Whether using the set gradation of a screw-in filter that can be turned sideways but not adjusted up and down, or the more adjustable edge of a square filter in a special holder, the position of the gradation and its effect can be best visualized through an SLR camera with a depth-of-field preview control (missing on cheaper SLRs these days). Here’s my method:
Set your aperture for your final exposure if it is f8 or higher (as is normally the case for landscapes to achieve good depth-of-field as well as lens sharpness). Hold the depth-of-field preview button down while turning the filter slightly back and forth on the lens with your other hand. With motion the gradation will become far more visible. If you still can’t see it well, aim the camera temporarily at a continuous tone area such as grass or sky. In the rare event you want to use a grad with a wide aperture below f8 (a moving wild animal or human figure, for example), first stop down the lens to where you clearly see the gradation, then gradually open the aperture and watch how the line of gradation recedes rapidly. You’ll see where it falls far more easily as it changes position. On a typical wide angle lens, a setting for a 50-50 split at f16 darkens less than 10% of the frame at f2.8.
Color fidelity is poor on the most commonly used graduated filters. Many, such as Cokin squares or screw-ins, are not labeled ND filters. Sold as graduated gray, they have a magenta or brown shift that becomes severe with high saturation films such as Fuji Velvia. Every one of the dozen brands of gray or ND grads I have tried in the price range below $50 is simply not acceptable for my work in terms of color fidelity.
My solution is to only use somewhat more expensive filters with carefully controlled spectral response. My choice are Singh-Ray grads because of their true color, fine optical quality, and availability in custom configurations. Most major companies offer only the few filters listed in their catalogs, but Bob Singh told me on my first call to his Venice, Florida shop, “Just tell me what you want and we’ll make it for you. We do that for anyone. You photographers know what your needs are better than we do.” For me, this makes the key difference over other quality grads in the same $100 range as Singh-Ray. I doubt I could have succeeded in making the tricky photo that accompanies this column with any off-the-shelf filter. (Note: the photo above is one of Galen’s ND Grad shots, just not the one that appeared with this column originally.)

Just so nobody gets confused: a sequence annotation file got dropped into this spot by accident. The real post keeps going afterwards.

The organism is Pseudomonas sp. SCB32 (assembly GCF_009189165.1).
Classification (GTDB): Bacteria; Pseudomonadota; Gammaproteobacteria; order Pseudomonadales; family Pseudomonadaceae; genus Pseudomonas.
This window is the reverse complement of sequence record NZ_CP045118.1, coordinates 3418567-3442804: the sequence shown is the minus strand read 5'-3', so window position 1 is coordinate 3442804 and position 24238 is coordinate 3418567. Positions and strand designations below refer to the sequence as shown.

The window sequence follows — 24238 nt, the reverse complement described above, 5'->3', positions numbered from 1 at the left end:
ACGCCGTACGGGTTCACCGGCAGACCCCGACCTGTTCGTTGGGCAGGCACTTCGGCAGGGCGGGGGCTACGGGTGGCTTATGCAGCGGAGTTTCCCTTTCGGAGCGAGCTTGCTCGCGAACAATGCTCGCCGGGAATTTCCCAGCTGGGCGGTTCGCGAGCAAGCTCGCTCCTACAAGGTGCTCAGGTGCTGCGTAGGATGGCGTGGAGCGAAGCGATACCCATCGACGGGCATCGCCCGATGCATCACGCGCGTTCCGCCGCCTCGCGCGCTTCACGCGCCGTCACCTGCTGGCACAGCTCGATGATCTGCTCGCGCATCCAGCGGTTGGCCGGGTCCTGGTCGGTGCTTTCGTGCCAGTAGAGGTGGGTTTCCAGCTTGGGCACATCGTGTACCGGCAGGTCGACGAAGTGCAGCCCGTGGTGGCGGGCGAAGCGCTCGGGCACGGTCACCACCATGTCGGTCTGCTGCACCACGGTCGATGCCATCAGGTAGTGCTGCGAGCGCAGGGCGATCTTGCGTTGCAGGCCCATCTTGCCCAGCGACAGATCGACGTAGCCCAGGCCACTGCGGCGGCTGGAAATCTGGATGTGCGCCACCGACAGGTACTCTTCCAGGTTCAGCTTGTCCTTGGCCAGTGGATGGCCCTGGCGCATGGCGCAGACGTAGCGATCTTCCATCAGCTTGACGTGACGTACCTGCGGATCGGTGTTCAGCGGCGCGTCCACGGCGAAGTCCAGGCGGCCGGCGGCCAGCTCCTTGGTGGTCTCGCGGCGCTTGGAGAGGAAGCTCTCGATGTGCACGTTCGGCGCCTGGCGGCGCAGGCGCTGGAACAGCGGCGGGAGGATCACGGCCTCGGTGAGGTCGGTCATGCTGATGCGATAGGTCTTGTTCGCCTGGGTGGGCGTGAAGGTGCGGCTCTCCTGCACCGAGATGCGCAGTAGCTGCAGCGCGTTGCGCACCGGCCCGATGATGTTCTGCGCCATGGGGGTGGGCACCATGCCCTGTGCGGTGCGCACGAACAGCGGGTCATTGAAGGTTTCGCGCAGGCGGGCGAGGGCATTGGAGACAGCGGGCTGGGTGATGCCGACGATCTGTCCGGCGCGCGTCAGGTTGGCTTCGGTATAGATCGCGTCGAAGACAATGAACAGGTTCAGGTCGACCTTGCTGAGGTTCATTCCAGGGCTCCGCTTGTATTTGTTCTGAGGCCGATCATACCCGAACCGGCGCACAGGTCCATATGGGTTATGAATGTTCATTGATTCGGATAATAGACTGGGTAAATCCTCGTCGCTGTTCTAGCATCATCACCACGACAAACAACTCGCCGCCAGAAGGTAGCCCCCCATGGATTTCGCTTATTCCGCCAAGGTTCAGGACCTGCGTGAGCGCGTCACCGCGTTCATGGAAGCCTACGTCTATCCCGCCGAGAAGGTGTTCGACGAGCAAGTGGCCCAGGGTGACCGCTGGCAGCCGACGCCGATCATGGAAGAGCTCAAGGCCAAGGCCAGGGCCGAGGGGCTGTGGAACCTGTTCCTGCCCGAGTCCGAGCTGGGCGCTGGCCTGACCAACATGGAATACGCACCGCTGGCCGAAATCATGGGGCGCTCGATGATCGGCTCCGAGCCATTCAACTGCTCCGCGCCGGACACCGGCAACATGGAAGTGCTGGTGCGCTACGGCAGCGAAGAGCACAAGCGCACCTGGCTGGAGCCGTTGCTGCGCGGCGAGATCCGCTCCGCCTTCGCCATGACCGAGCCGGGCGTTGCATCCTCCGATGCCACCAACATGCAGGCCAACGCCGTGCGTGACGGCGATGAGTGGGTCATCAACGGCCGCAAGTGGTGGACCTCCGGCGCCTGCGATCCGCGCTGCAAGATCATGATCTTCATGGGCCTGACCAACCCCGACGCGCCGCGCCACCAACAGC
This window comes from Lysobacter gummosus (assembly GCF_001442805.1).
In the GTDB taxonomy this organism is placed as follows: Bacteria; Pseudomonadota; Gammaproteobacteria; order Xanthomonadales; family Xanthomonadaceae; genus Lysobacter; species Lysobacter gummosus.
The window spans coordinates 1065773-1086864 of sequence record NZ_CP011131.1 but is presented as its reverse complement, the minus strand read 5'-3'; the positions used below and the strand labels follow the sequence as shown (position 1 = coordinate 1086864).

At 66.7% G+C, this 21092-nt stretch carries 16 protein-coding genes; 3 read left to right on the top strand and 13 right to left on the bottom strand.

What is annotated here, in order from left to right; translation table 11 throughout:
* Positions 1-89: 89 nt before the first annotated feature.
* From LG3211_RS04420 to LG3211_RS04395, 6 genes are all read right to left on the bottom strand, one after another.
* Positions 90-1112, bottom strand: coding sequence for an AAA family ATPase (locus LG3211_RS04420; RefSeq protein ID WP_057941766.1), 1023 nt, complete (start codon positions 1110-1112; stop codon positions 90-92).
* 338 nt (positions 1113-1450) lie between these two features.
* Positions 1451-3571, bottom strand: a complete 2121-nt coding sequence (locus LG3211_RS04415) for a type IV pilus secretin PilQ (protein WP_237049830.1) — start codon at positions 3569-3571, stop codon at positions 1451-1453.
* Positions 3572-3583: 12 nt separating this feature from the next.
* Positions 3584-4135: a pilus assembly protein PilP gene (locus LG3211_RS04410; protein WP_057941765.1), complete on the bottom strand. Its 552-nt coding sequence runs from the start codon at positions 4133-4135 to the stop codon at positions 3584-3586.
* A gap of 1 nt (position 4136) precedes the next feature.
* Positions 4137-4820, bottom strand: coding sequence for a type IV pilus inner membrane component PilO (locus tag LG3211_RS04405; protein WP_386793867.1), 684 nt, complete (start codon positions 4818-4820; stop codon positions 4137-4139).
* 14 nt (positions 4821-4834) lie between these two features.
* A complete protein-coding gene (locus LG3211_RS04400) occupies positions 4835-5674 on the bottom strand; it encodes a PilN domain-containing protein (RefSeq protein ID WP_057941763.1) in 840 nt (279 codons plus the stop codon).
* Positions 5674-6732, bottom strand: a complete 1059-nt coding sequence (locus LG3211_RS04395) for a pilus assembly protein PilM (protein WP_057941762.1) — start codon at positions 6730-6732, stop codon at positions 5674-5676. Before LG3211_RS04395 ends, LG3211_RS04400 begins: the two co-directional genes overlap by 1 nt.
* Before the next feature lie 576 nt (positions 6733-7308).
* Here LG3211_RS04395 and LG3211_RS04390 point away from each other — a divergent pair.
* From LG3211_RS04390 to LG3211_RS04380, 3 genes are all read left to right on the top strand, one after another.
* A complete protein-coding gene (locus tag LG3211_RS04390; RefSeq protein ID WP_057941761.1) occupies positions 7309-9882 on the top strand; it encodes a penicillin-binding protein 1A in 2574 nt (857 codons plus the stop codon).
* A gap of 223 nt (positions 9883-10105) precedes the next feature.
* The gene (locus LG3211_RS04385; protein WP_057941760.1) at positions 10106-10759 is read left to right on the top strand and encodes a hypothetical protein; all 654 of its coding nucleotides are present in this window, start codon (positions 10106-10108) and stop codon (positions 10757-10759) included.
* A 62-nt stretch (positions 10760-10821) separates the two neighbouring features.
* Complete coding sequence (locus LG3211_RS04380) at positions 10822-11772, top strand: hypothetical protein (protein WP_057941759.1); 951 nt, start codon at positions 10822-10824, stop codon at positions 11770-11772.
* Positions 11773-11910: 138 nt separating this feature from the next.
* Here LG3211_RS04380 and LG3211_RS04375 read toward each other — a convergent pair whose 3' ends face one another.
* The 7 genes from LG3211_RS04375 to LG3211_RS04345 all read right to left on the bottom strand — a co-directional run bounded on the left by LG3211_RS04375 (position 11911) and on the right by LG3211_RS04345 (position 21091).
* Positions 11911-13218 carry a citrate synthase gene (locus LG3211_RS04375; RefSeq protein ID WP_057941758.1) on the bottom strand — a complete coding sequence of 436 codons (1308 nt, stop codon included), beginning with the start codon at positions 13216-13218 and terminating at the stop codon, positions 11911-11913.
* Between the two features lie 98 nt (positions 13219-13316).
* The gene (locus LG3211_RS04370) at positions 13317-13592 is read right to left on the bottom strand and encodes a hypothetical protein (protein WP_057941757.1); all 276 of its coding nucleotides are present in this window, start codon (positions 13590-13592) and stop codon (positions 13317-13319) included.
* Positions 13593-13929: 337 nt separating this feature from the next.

I no longer carry any screw-in grads. They’re far too limiting. I pack either two or four Singh-Ray rectangular filters custom sized 84mm wide by 120mm in length to fit a Cokin “P” holder. The extra length permits unusual 90-10 or 10-90 situations, such as a field of flowers with only an edge of brightly lit mountains in the background, or a range of mountains with a vital subject in a narrow strip of shadow.
Each of my four filters serves a different purpose. When I go light and carry just two, I choose one that has a soft, gradual shift from clear to a two-stop gradation (especially useful where the boundary between light and dark is not straight, as in increased sky detail on a cloudy day beside a waterfall). My second filter abruptly changes from zero to three stops across only five percent of its area for use in sunrise or sunset situations with hard-edged shadows. This filter adjusts the light values between discreet zones without the unnatural shift across an even sky that would take place with a soft-edged filter.
On a serious photo trip I feel naked without four grads. A three-stop filter with a soft gradation is harder to use without the edge being noticeable than a two-stop, but invaluable where strong shadows fall alongside rough lines of rocks or trees. The fourth filter is a two-stop hard edge for use with sharply defined but more open shadows where the lighting contrast is less than three stops. Pound for pound and dollar for dollar, these four one-ounce filters have given me a greater return in both dollars and otherwise impossible images than any equipment I own.